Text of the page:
Fight back club: Simple! Contest any fines you know in your heart are unjustified and don’t do the British thing of just paying up. Objective? Cost the government or your local council more than they will gain through their fiscally and paranoia motivated micromanagement of your life. Oh, and drive sensibly, as you have always done. It’s all about common sense really.
You may be asking why this blogger is concerned at what seems like a good idea – raise money by encouraging (forcing!) people to be careful. Because that is not what this is all about. This is about creating a completely subservient nation to be milked and manipulated at will over the coming decades – along with the far more serious issue of your life being recorded – with or without your concent – and that Dear reader, is what a large portion of this blog is concerned with. And there are those of us who would rather it didn’t happen – ever, come hell or high water.
UPDATE: (Un?)believable, they have introduced 20MPH limits in my home town! That’s New Labour!
…some people I know visited Romania – a country known then for KGB style behavior towards its people and tourists. One of the aforementioned visitors was taking photos of a building and was approached by the military police who asked him to destroy his camera film. When he told me this on his return to England, I was stunned. I found it hard to believe there could be a place on Earth where such behavior existed in the modern world. As I matured and learned more about Soviet style nations of the 70s and 80s I remained grateful to be born in a free country and felt sorry for those living under the constant fear and subservience of such dictatorships. Little did I know that one day, my country would slowly become like the nations we once fought wars against.
Incidentally, I have also been challenged when taking photos of innocent subjects. On one occasion, I was earning my living, the other, on a nice sunny day with the family on King’s Road in London. What really disgusted me was that the people who approached me on King’s Road were dressed in bright orange overcoats as if they were official, when they are nothing more than for hire security people. Ironically, they were foreign (yet challenging me in my own country!) and claimed to be working for a private entity of some sort. In a public space! Huh?
Fight back club: If this happens to you, yes, show the photos, but refuse to stop taking any more and do not hand over your memory card and/or film. I resisted and still have the photos that I will post here in due course. Don’t let these jobsworths who think they are important get away with echoing the behavior of the footsoldiers in fascist nations of the past or present. And no, it’s not (just) about terrorism. As mentioned elsewhere on these pages, we have a government who are so terrified of their people that they are gradually micro managing more and more aspects of our lives until we are totally subservient and monitored 24/7. Next they will be introducing a 20mph speed limit and using that as a way to install even more cameras, track even more of us and fool even more middle class motorists into accidentally going 5mph over the limit in return for a £30 fine to make up for loss of tax revenue since the indoor smoking ban. You think the banks are corrupt? Wait until the government has you wrapped in it’s embrace a few years from now. All powered by cold heartless efficient technology.
For more worrying tidbits, visit the Towards Dystopia section of this blog.
It is people like this who should be running the industries of the future, not the dumb stiffs of yesteryear who have so failed to invest in the future, it is a wonder how they have kept their jobs.
Watch the video.
Fight back club: If you can afford it, buy an electric car. Not because at this stage such a purchase will be practical (unless you have a backup gasoline powered vehicle for long journeys), but you will be punishing those companies whose shortsightedness is stunting progress. At this point, purchasing a Tesla or other electric car is no different than being an early adopter in any other market, you will pay top dollar but with further development and mass production, longer ranges and lower prices will come. That’s the way it works.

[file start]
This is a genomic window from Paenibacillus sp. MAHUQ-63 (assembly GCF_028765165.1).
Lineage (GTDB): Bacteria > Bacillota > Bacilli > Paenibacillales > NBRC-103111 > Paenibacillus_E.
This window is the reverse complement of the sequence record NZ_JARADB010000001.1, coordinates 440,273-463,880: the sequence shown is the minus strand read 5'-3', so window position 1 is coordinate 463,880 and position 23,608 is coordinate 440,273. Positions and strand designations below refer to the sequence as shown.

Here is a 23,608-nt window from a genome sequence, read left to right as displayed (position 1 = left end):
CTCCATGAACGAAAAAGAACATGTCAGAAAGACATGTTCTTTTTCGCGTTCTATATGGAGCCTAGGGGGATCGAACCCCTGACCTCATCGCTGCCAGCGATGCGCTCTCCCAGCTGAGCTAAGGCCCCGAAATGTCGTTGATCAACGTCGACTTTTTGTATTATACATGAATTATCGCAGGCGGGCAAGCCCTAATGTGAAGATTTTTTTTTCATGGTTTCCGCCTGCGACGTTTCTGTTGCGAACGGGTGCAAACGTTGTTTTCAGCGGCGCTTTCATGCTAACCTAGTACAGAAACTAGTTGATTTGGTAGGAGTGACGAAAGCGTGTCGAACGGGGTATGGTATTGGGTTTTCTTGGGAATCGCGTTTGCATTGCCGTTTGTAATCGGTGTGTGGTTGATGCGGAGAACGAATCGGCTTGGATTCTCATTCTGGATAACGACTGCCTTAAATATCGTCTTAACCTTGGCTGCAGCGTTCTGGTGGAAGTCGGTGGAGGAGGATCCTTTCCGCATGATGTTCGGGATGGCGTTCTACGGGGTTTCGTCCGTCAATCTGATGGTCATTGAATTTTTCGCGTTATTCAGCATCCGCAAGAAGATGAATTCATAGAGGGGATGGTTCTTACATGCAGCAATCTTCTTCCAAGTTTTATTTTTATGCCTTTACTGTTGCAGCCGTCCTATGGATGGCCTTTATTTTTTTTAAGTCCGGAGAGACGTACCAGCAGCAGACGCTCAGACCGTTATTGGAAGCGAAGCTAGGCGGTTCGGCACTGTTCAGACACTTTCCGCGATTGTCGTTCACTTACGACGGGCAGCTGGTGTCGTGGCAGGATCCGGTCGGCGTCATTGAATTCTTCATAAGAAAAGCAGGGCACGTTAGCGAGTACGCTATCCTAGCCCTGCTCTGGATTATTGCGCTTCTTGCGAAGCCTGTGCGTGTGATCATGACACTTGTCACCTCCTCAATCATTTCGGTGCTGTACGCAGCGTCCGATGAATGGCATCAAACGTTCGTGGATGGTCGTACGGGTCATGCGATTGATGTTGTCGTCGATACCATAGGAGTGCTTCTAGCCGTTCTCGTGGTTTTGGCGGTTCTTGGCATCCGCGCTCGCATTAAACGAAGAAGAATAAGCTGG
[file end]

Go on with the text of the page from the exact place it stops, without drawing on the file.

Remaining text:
Of all the concepts presented for future transport, there are several reasons why the P.U.M.A. offers a practical solution:
- Combines the benefits of a motorbike without the safety and license issues
- It is exceptionally maneuverable, even turning within it’s own ‘footprint’
- Nippy, great for getting about a larger town
- Safe (Yes, colliding with a larger vehicle will hurt, but that applies to any compact transportation. It is tall enough to be visible.)
- Hard to fall off
- Not fast enough to do too much harm in an accident
- Assuming the energy SOURCE is clean, P.U.M.A. is environmentally tops too
- Would make an ideal taxi
- Ideal for the elderly who find underground trains exhausting and are fed-up of noisy boring buses. They can live a little, again.
- A clean quiet alternative to the noisy polluting taxis in many Asian cities
- Perfect for summer tourists in major cities and towns – complements rickshaws too!
- Great view thanks to the transparent canopy
- Backed by a large firm (GM) who will hopefully not sit on it this time, but mass produce the P.U.M.A. A.S.A.P. while building a global charging network
The only con is the lack of storage space for shopping and other items – something that will only be an issue with a passenger aboard, else you can put your stuff on the spare seat.
I would buy one of these today if it was available. Would you?
Idea: Why not have P.U.M.A. self charge when going down hill? Or perhaps it does?
Fight back club: Write to GM & Segway and offer to put down a deposit. Remember, the best way to bring about revolution is to vote with your wallet. Let GM smell the money.
Of this(1). As with previously published stories on similar subjects, a number of concerned individuals write eloquently below the aforementioned article. Alas, like other breaches of our privacy and dignity, those who sit back and allow it to continue will reap what they sow through such innaction in the future. Just use your imagination. Isn’t it great to know that government and large business (such as the heneous ‘Phorm’) are so powerful we are unable to stop them – except by ceasing to ‘exist’.
Fight back club: Simple really, don’t communicate electronically. There will be nothing more effective than to deprive those who monitor our every breath of the oxygen that feeds their paranoia, advertising dollar or voyeuristic pleasure.
It is unbelievable that this is actually happening in the ‘modern’ world – and here on this island! Many brave souls gave their lives in the past to ensure such an existence never came to be. But with modern technology, it is so easy to be heneous, everyone’s doing it. The fact a whole generation (including some in positions of extreme power) were bought up with celebrity obsessed voyeuristic media, they don’t even comprehend the ethic of their station.
I came very very close to embedding in this posting images of a swastika and communist red star, but cannot bring myself to do it – yet.
(1) Link © 2009 The Independent.